Readers write

ajc.com

Credit: pskinner@ajc.com

Credit: pskinner@ajc.com

Commonsense gun control laws will save lives

I read the opinion piece entitled “Gun problem a spiritual, cultural, family one” (Insights, May 31). The author posed 12 questions with the premise that gun violence is rooted in “America’s broken core” and that gun control laws will not prevent mass shootings.

A few questions came to mind that I would pose to the author. They assume that there is a 17-year-old man with violent tendencies living close to his grandchildren’s home.

1.) Should that man be able to purchase an AK-style rifle on his 18th birthday?

2.) Should a background check be completed before the purchase?

3.) Should there be a 7-day waiting period before the weapon is picked up?

4.) Should there be a way to confiscate the gun if it is found that the man is a danger to himself and others?

“Commonsense” gun control laws will save lives. Let’s pass some of those since we are light years away from fixing “America’s broken core!”

MICHAEL SHIELDS, HOSCHTON

Expand Medicaid to cover outpatient dialysis, save lives

End-stage renal disease (ESRD) is a debilitating condition. Patients with ESRD have no remaining kidney function and must obtain dialysis thrice weekly for the remainder of their life to avoid deadly toxin build-up. Unfortunately, uninsured patients must either self-pay $72,000 annually for regular dialysis or forgo care until they require hospitalization for emergency dialysis.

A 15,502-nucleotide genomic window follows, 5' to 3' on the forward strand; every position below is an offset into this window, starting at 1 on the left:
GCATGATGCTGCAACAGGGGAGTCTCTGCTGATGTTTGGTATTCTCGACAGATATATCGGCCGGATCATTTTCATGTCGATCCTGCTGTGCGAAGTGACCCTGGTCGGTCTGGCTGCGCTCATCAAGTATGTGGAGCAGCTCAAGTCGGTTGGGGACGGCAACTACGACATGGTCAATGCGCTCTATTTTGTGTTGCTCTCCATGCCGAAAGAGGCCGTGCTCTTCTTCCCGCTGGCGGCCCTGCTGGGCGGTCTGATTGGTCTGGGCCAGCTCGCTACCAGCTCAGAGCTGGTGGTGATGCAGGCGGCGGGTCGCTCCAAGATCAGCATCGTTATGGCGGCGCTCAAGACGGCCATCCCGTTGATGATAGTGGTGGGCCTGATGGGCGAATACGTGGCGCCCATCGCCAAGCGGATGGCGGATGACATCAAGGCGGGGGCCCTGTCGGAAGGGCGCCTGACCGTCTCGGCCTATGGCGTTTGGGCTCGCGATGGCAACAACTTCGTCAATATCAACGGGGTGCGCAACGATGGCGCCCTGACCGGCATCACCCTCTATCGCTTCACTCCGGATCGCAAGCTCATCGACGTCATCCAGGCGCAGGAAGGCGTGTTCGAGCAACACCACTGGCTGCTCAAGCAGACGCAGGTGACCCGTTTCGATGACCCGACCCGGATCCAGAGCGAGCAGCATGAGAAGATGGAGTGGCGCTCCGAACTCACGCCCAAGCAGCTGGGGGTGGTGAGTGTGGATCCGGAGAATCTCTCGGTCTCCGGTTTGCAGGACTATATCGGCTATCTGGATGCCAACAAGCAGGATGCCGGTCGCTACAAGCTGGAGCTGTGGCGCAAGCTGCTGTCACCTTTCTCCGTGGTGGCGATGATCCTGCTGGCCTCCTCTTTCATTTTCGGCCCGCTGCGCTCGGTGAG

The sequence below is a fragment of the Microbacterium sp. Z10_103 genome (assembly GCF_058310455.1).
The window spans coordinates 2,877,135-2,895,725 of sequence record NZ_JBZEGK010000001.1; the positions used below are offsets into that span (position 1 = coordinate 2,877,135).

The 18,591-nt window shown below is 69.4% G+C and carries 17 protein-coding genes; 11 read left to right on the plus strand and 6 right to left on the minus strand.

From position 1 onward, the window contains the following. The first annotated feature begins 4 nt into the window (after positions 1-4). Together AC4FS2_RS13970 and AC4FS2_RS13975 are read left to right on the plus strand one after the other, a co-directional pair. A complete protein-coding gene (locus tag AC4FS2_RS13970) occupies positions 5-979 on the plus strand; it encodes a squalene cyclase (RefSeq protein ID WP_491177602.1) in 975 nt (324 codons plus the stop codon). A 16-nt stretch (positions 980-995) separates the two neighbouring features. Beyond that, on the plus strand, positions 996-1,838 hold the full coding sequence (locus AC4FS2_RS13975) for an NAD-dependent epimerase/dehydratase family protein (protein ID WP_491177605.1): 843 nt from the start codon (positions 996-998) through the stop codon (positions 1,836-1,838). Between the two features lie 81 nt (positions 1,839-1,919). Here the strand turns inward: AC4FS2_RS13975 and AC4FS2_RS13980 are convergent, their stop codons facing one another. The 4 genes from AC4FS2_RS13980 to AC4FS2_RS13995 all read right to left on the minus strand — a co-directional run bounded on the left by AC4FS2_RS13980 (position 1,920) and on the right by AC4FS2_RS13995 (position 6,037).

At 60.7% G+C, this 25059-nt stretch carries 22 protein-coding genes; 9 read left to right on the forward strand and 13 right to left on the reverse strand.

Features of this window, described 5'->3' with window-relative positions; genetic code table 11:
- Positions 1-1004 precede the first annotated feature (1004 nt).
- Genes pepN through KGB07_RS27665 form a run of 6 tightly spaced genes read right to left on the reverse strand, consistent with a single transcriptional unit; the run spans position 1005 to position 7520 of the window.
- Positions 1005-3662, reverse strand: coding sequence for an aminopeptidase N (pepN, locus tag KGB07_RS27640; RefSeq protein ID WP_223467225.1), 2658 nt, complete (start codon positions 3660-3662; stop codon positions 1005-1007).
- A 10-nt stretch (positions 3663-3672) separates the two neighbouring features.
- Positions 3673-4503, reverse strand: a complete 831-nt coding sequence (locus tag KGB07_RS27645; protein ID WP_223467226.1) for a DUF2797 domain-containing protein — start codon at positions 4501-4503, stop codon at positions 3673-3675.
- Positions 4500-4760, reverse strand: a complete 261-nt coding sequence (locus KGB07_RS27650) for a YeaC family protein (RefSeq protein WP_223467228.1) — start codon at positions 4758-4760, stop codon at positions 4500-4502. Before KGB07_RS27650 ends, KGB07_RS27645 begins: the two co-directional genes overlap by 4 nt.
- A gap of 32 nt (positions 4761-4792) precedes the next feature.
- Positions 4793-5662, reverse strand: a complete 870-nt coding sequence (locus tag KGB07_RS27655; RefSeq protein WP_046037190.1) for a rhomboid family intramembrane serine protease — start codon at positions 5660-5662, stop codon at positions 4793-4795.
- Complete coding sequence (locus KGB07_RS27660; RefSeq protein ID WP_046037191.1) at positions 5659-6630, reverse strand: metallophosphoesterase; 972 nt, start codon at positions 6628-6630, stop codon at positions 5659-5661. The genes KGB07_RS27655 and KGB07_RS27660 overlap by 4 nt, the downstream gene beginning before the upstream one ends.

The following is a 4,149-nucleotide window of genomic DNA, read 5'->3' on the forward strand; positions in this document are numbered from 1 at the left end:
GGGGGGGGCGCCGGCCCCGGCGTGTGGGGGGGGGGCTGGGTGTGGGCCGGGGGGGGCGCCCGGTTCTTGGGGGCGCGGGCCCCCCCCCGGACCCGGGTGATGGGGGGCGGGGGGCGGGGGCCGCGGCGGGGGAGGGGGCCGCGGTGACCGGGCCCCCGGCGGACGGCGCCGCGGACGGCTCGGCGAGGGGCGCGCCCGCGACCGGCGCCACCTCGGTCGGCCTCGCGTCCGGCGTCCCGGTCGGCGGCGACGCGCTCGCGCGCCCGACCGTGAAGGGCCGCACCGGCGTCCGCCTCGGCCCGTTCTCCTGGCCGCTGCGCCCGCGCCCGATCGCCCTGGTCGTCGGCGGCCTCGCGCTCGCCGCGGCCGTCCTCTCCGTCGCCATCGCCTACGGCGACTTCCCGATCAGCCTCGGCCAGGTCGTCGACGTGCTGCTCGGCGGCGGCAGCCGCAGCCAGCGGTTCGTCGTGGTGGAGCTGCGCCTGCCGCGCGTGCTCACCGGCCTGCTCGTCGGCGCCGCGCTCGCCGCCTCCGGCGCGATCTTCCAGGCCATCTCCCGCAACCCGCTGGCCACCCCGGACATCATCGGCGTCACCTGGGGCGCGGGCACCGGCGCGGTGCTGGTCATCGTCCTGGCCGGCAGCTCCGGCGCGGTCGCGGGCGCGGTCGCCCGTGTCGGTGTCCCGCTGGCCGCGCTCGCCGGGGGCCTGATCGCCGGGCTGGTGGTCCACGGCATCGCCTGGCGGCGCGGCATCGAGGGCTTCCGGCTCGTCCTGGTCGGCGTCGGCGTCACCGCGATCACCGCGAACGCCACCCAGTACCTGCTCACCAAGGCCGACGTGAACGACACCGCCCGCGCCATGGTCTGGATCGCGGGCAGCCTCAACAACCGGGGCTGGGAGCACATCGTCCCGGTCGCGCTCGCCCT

No population faces more barriers to obtaining regular dialysis than undocumented immigrants, who are ineligible for most insurance in Georgia. Relying on emergency-only dialysis, these individuals face a mortality risk 14 times higher than those receiving regular dialysis. This costs hospitals nearly $300,000 annually per patient in charity care.

As 12 states have already done, the solution is clear. Georgia must expand the scope of emergency Medicaid to cover outpatient dialysis for these patients. With this change, dialysis would be recognized as life-sustaining treatment, preventing thousands of deaths and saving millions of dollars annually.

STEPHEN GURLEY, M.D., M.P.H.; ALYSSA GREENHOUSE, M.D., M.P.H., ATLANTA, RECENT GRADUATES, EMORY UNIVERSITY SCHOOL OF MEDICINE